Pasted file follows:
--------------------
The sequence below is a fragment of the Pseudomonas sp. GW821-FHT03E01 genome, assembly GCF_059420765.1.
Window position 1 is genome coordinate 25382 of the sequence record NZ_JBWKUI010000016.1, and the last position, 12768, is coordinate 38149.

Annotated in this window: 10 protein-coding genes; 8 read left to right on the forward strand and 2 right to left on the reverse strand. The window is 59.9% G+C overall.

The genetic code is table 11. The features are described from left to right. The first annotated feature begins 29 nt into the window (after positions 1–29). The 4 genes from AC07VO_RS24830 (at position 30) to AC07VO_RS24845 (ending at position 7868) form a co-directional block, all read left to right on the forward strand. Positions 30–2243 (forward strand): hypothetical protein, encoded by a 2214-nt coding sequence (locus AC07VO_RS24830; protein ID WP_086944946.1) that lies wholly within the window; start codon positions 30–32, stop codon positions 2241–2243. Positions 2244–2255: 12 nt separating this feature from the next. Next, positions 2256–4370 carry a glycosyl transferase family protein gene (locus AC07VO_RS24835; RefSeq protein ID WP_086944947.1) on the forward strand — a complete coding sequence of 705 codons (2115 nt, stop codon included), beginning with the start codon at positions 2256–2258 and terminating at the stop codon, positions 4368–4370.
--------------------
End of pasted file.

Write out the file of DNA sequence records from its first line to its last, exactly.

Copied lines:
The sequence below is a fragment of the Pseudomonas sp. GW821-FHT03E01 genome, assembly GCF_059420765.1.
Window position 1 is genome coordinate 25382 of the sequence record NZ_JBWKUI010000016.1, and the last position, 12768, is coordinate 38149.

Annotated in this window: 10 protein-coding genes; 8 read left to right on the forward strand and 2 right to left on the reverse strand. The window is 59.9% G+C overall.

The genetic code is table 11. The features are described from left to right. The first annotated feature begins 29 nt into the window (after positions 1–29). The 4 genes from AC07VO_RS24830 (at position 30) to AC07VO_RS24845 (ending at position 7868) form a co-directional block, all read left to right on the forward strand. Positions 30–2243 (forward strand): hypothetical protein, encoded by a 2214-nt coding sequence (locus AC07VO_RS24830; protein ID WP_086944946.1) that lies wholly within the window; start codon positions 30–32, stop codon positions 2241–2243. Positions 2244–2255: 12 nt separating this feature from the next. Next, positions 2256–4370 carry a glycosyl transferase family protein gene (locus AC07VO_RS24835; RefSeq protein ID WP_086944947.1) on the forward strand — a complete coding sequence of 705 codons (2115 nt, stop codon included), beginning with the start codon at positions 2256–2258 and terminating at the stop codon, positions 4368–4370.